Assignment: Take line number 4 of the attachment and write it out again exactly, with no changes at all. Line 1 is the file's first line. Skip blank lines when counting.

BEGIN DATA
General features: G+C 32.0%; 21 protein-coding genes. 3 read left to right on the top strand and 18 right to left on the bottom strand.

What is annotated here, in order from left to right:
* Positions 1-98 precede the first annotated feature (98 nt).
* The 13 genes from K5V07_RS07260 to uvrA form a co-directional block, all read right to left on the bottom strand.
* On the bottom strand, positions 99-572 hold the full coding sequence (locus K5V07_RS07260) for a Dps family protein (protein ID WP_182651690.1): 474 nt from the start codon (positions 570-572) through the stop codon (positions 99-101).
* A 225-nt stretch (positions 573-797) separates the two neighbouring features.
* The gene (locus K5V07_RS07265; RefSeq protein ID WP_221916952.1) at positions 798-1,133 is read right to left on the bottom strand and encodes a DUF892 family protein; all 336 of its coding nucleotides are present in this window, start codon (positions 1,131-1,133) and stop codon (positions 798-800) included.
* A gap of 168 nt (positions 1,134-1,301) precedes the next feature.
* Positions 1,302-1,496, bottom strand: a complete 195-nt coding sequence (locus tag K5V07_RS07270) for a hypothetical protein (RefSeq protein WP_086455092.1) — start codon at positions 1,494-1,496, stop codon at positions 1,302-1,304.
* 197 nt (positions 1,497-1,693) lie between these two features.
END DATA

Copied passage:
* The 13 genes from K5V07_RS07260 to uvrA form a co-directional block, all read right to left on the bottom strand.